Plant Essential Oils Based Nanoemulsion Formulations and Its Antibacterial Effect on Some Pathogens
Vaishali V. Pimple1, Archana S. Kulkarni2, Suvarna P. Patil3, Sanjay J. Dhoble4

1Vaishali Pimple, Dept. of Microbiology, Taywade College, Koradi, Maharashtra, India.
2Archana Kulkarni, Dept. of Microbiology, Dharampeth M.P. Deo Memorial Sci. College, Nagpur. Maharashtra, India.
3Suvarna Patil, Dept. of Microbiology, Taywade College, Koradi, Maharshtra, India.
4Sanjay Dhoble, Dept. of Physics, R.T.M. Nagpur University, Nagpur, Maharshtra, India

Manuscript received on October 17, 2019. | Revised Manuscript received on 25 October, 2019. | Manuscript published on November 10, 2019. | PP: 4800-4808 | Volume-9 Issue-1, November 2019. | Retrieval Number: A6112119119/2019©BEIESP | DOI: 10.35940/ijitee.A6112.119119
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Abstract: Antibiotic resistance is the most challenging problem of concern globally and this is invigorating the need of newer antimicrobial products with potential antimicrobial properties. Plant products, especially plant essential oils produce a large array of secondary metabolites as natural antimicrobials. Use of nanotechnology can add advantages to enhance the antibacterial properties of these essential oils. Present study is focused on development of nanoemulsions from plant essential oils and to study their antibacterial activities. Tea Tree Oil, Thyme Oil, Clove leaf and Cinnamon Essential Oils nanoemulsion was formulated using Tween 20 and Tween 80 respectively using probe ultrasonicator. All the formulated Nanoemulsions were then subjected to physicochemical characterization, stability studies and tested for antibacterial activities using Agar-well diffusion method. Stable nanoemulsion formulation with maximum antibacterial activity then subjected to droplet size measurements and polydispersibility index study. Increase in surfactant concentration resulted in reduction in droplet size when ultrasonication time was constant. Cinnamon oil nanoemulsion 20C4 & 80C4 with pdi index 0.573 and 0.382 and droplet size 272.3nm and 133.6 nm respectively demonstrated maximum antibacterial activity in Agar-well diffusion method against S.aureus, E.coli, and S.typhi. When both nanoemulsions were exposed to bacterial growth curve inhibition study. No potential rise in optical density of test pathogens were observed. The inhibition of bacterial growth may be due to killing action of cinnamon oil nanoemulsion formulations to initial bacterial inoculum added to nutrient broth. The study suggests that nanoemulsion formulations from plant essential oils can be used as natural antimicrobials in variety of products.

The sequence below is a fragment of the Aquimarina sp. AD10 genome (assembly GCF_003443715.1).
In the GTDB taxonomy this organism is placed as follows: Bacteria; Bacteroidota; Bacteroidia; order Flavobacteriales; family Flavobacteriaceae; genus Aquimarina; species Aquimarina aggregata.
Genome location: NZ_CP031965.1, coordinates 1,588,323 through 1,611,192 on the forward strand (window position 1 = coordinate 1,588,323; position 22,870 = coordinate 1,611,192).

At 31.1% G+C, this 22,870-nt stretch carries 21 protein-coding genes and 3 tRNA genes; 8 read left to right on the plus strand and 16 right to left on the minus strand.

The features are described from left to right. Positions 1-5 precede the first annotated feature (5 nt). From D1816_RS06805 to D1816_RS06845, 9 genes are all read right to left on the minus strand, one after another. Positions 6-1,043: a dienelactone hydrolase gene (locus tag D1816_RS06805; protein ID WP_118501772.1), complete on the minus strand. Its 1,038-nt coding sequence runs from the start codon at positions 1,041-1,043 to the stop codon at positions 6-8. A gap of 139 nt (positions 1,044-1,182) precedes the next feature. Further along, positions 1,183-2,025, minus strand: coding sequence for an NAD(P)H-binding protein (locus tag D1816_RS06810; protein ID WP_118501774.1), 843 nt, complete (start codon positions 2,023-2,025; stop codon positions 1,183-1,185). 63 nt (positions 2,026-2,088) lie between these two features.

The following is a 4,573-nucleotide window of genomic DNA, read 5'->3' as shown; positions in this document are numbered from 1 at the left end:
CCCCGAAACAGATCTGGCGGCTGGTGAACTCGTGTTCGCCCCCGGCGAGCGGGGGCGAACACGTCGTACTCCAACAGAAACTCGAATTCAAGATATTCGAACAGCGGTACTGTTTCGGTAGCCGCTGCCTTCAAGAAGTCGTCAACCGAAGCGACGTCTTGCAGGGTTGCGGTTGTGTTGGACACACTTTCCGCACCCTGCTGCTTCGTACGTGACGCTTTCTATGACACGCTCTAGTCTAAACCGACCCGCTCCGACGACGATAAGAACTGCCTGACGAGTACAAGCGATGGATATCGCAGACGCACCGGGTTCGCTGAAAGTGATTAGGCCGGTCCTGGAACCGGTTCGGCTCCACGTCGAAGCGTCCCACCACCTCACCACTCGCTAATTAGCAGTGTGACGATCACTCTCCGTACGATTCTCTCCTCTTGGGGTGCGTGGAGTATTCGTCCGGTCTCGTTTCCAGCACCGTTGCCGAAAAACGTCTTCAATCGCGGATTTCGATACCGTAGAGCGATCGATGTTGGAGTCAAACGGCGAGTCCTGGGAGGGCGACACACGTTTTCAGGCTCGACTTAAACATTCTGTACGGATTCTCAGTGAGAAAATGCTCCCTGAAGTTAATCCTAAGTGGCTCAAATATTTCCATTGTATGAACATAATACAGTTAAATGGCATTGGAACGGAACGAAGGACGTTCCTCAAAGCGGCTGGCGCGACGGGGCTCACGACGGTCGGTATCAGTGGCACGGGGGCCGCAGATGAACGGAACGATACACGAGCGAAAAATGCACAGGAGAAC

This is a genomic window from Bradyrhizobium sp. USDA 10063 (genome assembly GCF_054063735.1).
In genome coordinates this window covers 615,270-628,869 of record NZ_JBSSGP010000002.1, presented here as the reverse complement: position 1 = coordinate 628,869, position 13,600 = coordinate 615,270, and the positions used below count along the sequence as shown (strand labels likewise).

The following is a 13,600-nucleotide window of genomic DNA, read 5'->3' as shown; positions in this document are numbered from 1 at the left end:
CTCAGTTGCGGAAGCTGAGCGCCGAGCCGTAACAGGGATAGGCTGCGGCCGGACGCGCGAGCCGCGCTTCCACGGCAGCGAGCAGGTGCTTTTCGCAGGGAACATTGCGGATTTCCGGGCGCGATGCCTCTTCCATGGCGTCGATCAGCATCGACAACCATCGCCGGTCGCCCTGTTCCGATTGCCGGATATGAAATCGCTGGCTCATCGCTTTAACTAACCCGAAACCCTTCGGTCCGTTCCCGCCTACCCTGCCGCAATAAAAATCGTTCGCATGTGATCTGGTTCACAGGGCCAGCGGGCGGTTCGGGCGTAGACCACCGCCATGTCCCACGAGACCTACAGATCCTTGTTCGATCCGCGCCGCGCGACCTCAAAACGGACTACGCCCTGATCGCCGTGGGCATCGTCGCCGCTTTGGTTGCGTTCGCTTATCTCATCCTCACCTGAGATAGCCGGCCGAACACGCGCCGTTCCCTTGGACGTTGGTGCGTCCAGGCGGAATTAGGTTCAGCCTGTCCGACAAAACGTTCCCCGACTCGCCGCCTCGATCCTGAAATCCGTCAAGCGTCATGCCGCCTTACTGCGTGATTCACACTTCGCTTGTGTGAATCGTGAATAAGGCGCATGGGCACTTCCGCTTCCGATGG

Keywords: Agar-well, Bacterial Growth Inhibition, Droplet Size, Essential Oils, Nanoemulsion, Polydispersibility Index, Tween 20, Tween80, Ultrasonication
Scope of the Article: Bio-Science and Bio-Technology